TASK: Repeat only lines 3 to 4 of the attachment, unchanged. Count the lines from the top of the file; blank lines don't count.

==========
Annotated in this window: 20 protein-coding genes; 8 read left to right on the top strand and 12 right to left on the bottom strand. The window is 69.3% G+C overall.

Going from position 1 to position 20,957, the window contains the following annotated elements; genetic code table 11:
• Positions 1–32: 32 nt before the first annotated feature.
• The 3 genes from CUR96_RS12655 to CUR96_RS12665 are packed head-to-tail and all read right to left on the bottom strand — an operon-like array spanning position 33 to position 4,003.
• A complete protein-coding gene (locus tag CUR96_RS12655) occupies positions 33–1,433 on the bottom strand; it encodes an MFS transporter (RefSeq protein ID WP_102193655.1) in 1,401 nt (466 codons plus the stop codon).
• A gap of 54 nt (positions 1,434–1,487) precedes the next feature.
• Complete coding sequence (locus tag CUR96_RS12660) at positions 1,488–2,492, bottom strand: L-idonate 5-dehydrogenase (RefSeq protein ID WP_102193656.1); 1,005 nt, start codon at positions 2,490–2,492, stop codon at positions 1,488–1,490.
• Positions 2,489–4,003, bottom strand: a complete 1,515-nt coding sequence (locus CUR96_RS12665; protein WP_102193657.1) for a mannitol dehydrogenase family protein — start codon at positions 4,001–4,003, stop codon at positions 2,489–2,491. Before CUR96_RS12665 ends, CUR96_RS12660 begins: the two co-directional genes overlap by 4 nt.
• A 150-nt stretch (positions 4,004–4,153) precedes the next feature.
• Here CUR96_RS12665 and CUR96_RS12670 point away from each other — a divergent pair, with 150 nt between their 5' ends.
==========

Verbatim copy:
• Positions 1–32: 32 nt before the first annotated feature.
• The 3 genes from CUR96_RS12655 to CUR96_RS12665 are packed head-to-tail and all read right to left on the bottom strand — an operon-like array spanning position 33 to position 4,003.